Obviously, not everyone takes their responsibilities seriously. Instead of seeing this privilege and blessing as a means to glorify God and extend His kingdom, we often view it selfishly, sinfully. I think many of us tend to view our salvation as a gift from God that we can redefine and use for our own benefit, dreams, goals and purposes. “Dear God, thanks for saving me and giving me eternal life. Now, how much money can I make, how many rules can I break and how much fun can I have without making God too mad or risk losing my salvation. Oh yeah, the preacher said that “once saved, always saved.” So, I’m good! Man, let’s PARTY!” Jesus actually spoke to this tendency of ours when He addressed the issue of His impending crucifixion and its impact on His followers: “And he said to all, “If anyone would come after me, let him deny himself and take up his cross daily and follow me.” (Luke 9:23 ESV) Lets’ see, deny self and take up our cross each day and follow Him. Hmmm… That sounds a lot like Uncle Ben’s advice to Peter Parker, great power brings great responsibility.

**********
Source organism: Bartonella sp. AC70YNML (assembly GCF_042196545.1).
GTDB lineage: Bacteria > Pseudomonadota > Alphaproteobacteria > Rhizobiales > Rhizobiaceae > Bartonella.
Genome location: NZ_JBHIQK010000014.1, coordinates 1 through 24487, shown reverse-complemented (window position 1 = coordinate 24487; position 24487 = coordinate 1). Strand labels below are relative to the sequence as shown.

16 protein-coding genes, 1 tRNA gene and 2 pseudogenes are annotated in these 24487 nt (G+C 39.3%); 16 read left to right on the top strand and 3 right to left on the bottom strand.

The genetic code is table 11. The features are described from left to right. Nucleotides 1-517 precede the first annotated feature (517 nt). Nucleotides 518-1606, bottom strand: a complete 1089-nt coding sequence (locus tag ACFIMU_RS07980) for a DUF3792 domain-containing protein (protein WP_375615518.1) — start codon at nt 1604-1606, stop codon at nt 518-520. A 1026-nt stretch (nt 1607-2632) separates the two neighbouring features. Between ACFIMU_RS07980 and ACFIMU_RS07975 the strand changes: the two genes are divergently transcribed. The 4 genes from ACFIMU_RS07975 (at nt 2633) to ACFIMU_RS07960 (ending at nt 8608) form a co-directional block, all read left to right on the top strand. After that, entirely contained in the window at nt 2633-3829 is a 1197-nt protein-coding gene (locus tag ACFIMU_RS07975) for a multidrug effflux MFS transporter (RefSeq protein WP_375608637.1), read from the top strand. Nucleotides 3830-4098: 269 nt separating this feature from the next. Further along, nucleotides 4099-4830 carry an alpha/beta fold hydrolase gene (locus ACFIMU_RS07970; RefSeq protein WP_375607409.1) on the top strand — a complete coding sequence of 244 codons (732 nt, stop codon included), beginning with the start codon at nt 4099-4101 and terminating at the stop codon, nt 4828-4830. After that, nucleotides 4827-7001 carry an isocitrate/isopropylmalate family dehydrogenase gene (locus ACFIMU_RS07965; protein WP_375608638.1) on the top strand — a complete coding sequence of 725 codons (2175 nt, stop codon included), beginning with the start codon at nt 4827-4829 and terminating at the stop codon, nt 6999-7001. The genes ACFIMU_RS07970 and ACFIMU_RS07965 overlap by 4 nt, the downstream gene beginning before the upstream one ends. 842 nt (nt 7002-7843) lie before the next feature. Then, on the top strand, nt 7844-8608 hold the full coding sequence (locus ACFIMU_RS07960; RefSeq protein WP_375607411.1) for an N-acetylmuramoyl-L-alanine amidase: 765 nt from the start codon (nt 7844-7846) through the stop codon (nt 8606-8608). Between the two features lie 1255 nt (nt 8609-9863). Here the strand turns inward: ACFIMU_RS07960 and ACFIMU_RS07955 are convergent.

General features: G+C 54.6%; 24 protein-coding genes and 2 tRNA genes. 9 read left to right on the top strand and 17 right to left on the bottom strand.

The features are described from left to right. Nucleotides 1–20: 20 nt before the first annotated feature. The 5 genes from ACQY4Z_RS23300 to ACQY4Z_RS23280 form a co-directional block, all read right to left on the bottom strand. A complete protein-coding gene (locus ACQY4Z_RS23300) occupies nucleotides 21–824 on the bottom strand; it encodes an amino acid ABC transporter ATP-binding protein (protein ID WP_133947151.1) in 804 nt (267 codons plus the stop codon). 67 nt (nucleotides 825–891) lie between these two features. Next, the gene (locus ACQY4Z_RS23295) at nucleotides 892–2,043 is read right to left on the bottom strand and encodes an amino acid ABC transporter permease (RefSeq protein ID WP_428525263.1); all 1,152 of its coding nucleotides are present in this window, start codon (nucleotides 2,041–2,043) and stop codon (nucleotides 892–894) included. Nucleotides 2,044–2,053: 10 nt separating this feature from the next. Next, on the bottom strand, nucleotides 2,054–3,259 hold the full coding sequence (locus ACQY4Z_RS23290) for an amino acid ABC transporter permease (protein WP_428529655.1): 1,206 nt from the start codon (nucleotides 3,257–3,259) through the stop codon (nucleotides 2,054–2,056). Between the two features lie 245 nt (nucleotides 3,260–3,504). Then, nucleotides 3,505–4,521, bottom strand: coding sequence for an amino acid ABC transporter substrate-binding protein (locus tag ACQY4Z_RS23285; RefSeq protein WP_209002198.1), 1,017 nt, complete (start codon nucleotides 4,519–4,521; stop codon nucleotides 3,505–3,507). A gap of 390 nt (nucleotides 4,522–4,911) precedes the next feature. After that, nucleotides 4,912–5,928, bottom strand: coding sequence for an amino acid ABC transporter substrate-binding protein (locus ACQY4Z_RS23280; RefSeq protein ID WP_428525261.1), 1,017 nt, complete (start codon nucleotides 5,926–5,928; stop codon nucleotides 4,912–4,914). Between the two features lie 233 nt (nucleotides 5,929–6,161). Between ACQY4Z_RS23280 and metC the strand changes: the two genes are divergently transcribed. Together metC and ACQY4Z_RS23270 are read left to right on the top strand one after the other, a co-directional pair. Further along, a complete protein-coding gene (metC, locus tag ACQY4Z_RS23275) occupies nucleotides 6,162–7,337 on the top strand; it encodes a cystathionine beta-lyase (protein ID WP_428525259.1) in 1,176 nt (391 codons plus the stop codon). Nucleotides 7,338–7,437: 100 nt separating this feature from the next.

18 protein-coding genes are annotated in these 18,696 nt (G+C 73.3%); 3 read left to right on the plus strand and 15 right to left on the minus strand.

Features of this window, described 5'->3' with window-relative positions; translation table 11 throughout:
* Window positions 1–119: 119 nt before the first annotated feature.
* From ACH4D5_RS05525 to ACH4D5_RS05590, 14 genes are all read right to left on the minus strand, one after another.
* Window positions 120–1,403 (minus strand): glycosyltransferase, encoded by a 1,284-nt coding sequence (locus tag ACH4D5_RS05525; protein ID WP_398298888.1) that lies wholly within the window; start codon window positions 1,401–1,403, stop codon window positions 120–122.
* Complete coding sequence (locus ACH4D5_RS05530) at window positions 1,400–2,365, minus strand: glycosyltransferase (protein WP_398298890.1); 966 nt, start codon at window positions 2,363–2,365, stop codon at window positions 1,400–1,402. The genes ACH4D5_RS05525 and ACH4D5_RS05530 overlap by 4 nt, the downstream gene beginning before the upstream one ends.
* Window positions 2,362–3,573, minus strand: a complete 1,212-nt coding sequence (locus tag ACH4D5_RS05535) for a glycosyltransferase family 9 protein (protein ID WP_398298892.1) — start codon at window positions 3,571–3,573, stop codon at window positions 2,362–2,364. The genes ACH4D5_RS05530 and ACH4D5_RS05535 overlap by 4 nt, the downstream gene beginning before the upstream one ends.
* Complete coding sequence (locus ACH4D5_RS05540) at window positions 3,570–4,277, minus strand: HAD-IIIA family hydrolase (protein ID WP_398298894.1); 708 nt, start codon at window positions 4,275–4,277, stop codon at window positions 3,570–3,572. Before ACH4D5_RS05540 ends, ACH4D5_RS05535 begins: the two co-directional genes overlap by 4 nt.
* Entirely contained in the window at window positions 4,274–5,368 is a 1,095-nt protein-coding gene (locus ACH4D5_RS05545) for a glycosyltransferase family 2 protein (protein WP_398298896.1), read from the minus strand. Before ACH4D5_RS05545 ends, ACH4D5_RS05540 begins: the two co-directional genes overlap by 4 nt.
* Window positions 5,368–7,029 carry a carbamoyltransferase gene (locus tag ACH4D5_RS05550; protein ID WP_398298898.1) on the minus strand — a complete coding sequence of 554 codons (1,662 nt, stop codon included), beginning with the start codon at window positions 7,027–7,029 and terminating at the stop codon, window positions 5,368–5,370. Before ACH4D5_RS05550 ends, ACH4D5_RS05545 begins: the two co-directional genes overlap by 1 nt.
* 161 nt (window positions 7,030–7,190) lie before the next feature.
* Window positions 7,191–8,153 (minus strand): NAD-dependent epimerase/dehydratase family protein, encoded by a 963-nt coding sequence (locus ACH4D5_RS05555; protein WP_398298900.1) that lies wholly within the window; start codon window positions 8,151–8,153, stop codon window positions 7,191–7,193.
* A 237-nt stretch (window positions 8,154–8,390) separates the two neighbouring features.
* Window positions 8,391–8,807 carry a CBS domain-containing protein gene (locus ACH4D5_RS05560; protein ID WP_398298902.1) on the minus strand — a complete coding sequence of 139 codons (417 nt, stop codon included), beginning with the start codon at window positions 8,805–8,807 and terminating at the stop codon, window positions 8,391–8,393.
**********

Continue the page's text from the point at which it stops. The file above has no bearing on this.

What we’ve often done is redefine our “cross” as any source of discomfort or inconvenience in our Christian lives. That is NOT what He meant! You are not bearing your cross when your church or the local government requires you to wear a mask to worship. You are not bearing your cross when you have to miss the beginning of a football game or your favorite TV show because the worship service went longer than you anticipated. You are not bearing your cross when the air conditioning at the church is broken and the sanctuary is warm. If you think it is, then I suggest you listen to Jesus’ response to Thomas: “Put your finger here, and see my hands; and put out your hand, and place it in my side. Do not disbelieve, but believe.” (John 20:27 ESV) The cross is not an inconvenience, it is a death sentence. Jesus said we must be willing to deny ourselves, our needs/wants/fears, and to embrace the privilege of dying or at the very least, putting our lives on the line for His sake and His cause – The Good News of His Kingdom, His sovereign reign in the lives of men and women.